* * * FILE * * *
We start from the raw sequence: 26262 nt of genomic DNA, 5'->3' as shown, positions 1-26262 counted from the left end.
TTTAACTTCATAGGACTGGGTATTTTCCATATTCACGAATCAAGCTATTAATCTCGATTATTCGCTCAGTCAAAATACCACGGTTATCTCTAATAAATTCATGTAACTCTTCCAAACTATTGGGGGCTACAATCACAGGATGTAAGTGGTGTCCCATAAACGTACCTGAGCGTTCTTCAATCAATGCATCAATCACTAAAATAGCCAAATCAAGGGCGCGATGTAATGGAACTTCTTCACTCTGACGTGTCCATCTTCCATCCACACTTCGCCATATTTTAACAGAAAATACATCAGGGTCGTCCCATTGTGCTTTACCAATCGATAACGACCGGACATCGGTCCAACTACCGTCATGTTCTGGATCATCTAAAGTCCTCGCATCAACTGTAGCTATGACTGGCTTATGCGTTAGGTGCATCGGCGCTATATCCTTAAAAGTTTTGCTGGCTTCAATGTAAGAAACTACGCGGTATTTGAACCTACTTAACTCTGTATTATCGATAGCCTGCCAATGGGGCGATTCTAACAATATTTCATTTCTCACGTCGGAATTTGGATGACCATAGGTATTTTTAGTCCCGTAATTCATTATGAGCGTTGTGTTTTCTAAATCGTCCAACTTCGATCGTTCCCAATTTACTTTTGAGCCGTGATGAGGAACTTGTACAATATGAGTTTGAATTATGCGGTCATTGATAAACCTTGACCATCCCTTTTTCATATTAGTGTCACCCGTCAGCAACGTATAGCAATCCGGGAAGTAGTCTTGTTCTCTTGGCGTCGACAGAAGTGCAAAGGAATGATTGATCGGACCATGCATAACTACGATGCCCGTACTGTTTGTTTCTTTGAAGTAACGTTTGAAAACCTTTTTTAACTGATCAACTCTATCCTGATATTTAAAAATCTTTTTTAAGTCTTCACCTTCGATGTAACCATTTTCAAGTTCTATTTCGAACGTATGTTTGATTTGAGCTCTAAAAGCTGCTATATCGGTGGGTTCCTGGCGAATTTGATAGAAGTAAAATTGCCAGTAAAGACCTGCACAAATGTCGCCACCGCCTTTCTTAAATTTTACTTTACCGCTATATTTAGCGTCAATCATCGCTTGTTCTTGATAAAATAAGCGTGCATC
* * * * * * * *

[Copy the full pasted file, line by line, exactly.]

We start from the raw sequence: 26262 nt of genomic DNA, 5'->3' as shown, positions 1-26262 counted from the left end.
TTTAACTTCATAGGACTGGGTATTTTCCATATTCACGAATCAAGCTATTAATCTCGATTATTCGCTCAGTCAAAATACCACGGTTATCTCTAATAAATTCATGTAACTCTTCCAAACTATTGGGGGCTACAATCACAGGATGTAAGTGGTGTCCCATAAACGTACCTGAGCGTTCTTCAATCAATGCATCAATCACTAAAATAGCCAAATCAAGGGCGCGATGTAATGGAACTTCTTCACTCTGACGTGTCCATCTTCCATCCACACTTCGCCATATTTTAACAGAAAATACATCAGGGTCGTCCCATTGTGCTTTACCAATCGATAACGACCGGACATCGGTCCAACTACCGTCATGTTCTGGATCATCTAAAGTCCTCGCATCAACTGTAGCTATGACTGGCTTATGCGTTAGGTGCATCGGCGCTATATCCTTAAAAGTTTTGCTGGCTTCAATGTAAGAAACTACGCGGTATTTGAACCTACTTAACTCTGTATTATCGATAGCCTGCCAATGGGGCGATTCTAACAATATTTCATTTCTCACGTCGGAATTTGGATGACCATAGGTATTTTTAGTCCCGTAATTCATTATGAGCGTTGTGTTTTCTAAATCGTCCAACTTCGATCGTTCCCAATTTACTTTTGAGCCGTGATGAGGAACTTGTACAATATGAGTTTGAATTATGCGGTCATTGATAAACCTTGACCATCCCTTTTTCATATTAGTGTCACCCGTCAGCAACGTATAGCAATCCGGGAAGTAGTCTTGTTCTCTTGGCGTCGACAGAAGTGCAAAGGAATGATTGATCGGACCATGCATAACTACGATGCCCGTACTGTTTGTTTCTTTGAAGTAACGTTTGAAAACCTTTTTTAACTGATCAACTCTATCCTGATATTTAAAAATCTTTTTTAAGTCTTCACCTTCGATGTAACCATTTTCAAGTTCTATTTCGAACGTATGTTTGATTTGAGCTCTAAAAGCTGCTATATCGGTGGGTTCCTGGCGAATTTGATAGAAGTAAAATTGCCAGTAAAGACCTGCACAAATGTCGCCACCGCCTTTCTTAAATTTTACTTTACCGCTATATTTAGCGTCAATCATCGCTTGTTCTTGATAAAATAAGCGTGCATC